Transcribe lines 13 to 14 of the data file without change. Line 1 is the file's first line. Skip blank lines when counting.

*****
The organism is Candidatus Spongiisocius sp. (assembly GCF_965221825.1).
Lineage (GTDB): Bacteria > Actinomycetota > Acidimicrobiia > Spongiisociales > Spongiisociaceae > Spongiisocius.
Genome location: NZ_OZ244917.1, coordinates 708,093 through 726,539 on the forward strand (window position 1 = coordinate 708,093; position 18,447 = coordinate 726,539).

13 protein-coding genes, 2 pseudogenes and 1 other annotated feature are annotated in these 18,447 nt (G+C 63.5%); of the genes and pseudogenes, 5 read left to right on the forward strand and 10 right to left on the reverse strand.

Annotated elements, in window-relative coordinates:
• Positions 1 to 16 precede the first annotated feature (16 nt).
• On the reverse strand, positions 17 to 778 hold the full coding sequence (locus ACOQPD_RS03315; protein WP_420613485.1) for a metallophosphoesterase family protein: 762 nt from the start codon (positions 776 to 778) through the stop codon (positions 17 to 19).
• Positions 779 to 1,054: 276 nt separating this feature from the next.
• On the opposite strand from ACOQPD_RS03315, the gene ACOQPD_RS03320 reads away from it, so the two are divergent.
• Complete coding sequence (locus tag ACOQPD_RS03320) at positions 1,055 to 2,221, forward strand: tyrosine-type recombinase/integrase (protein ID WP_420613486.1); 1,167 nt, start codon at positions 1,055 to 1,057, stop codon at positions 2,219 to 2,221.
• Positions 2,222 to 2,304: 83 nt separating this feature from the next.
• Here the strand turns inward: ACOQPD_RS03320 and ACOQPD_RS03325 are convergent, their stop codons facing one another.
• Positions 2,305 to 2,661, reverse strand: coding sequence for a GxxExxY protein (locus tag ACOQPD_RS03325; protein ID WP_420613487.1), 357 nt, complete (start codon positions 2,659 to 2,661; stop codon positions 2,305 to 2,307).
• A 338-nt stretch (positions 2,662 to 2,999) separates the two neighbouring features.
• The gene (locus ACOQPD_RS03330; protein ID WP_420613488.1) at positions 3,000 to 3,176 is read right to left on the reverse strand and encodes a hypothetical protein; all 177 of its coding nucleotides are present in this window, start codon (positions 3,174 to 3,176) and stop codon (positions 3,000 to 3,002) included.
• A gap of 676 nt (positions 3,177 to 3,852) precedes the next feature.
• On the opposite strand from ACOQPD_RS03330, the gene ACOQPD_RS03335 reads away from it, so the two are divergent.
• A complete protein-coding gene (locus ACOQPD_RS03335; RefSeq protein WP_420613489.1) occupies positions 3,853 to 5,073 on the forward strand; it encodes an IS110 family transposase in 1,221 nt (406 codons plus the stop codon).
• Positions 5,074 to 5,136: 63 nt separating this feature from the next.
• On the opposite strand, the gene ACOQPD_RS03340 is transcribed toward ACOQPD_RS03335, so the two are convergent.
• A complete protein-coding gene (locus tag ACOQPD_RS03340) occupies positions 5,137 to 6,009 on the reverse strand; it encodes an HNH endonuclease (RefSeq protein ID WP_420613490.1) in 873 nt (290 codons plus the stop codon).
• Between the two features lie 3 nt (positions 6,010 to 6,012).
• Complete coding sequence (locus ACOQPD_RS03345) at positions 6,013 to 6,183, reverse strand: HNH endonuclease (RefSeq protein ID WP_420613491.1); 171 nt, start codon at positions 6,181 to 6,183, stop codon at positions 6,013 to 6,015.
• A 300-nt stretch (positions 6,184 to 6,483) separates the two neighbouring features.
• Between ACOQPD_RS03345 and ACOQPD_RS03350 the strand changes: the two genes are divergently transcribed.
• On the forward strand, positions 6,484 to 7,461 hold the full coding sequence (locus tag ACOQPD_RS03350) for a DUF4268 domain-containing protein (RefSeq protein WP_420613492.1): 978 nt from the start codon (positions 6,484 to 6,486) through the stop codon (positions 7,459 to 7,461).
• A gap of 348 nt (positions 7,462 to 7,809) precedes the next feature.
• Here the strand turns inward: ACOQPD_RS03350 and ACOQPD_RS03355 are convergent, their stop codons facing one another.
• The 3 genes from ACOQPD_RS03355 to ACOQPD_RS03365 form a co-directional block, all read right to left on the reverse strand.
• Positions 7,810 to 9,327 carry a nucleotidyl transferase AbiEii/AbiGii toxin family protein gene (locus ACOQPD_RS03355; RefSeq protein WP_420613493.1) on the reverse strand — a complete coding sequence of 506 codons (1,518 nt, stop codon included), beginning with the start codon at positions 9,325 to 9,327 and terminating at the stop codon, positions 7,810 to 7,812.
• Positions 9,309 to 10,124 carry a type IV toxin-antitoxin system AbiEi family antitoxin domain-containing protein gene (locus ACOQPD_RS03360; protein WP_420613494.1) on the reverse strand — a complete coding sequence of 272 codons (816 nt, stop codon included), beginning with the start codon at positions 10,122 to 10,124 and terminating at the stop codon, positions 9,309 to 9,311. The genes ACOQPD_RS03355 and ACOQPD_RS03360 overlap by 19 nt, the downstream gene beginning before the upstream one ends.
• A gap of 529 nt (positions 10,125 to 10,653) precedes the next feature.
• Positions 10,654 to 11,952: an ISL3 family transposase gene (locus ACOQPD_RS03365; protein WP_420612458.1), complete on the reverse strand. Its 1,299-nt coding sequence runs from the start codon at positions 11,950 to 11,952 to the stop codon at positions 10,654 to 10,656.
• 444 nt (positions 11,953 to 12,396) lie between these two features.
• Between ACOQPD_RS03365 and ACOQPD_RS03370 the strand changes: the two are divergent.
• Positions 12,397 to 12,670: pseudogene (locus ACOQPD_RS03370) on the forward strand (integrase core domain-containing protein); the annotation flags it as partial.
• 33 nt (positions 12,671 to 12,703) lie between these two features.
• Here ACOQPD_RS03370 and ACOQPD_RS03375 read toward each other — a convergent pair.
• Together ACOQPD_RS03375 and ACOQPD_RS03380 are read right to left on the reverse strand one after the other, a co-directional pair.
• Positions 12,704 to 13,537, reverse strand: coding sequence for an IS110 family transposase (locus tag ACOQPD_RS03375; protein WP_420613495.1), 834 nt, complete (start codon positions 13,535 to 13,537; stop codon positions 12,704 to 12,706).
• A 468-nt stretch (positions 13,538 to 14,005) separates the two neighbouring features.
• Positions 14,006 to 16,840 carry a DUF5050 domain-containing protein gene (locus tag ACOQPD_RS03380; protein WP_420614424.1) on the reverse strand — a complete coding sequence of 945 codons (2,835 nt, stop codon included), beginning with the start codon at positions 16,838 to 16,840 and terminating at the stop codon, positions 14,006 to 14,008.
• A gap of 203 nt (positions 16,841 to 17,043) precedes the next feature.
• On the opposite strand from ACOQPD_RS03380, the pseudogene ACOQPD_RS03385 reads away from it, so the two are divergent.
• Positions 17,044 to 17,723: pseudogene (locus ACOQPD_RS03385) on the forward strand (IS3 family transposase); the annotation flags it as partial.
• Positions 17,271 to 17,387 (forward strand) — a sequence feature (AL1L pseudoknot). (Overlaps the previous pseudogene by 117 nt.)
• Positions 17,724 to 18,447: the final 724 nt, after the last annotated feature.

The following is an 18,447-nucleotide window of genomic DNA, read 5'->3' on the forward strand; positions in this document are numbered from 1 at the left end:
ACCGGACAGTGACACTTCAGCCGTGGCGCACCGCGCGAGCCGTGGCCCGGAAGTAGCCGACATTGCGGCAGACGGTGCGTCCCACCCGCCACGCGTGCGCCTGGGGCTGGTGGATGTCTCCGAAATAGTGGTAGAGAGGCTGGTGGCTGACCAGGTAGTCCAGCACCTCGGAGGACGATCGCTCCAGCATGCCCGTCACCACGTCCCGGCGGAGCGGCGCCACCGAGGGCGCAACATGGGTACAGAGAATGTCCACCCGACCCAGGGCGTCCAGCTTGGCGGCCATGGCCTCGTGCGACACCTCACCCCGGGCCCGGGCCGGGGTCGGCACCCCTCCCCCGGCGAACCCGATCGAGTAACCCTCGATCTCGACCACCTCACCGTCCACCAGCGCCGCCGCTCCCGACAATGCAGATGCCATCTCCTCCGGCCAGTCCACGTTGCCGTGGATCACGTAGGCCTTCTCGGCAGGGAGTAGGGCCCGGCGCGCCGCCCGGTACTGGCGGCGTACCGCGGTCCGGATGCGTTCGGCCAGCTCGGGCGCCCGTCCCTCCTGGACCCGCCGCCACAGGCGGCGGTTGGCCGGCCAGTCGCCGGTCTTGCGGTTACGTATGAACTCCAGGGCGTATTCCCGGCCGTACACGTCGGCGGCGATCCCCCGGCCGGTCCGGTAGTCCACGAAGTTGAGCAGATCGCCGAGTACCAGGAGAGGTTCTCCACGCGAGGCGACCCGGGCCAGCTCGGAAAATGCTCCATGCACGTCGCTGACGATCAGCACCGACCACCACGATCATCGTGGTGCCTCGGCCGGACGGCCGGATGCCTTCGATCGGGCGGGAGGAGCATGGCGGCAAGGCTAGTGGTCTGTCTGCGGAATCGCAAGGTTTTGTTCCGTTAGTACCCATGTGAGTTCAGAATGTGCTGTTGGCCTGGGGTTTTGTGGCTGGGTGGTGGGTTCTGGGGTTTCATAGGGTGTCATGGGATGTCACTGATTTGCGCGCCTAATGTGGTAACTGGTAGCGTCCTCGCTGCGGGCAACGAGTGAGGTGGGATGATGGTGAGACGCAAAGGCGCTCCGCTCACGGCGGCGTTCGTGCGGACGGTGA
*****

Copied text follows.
• Positions 2,305 to 2,661, reverse strand: coding sequence for a GxxExxY protein (locus tag ACOQPD_RS03325; protein ID WP_420613487.1), 357 nt, complete (start codon positions 2,659 to 2,661; stop codon positions 2,305 to 2,307).
• A 338-nt stretch (positions 2,662 to 2,999) separates the two neighbouring features.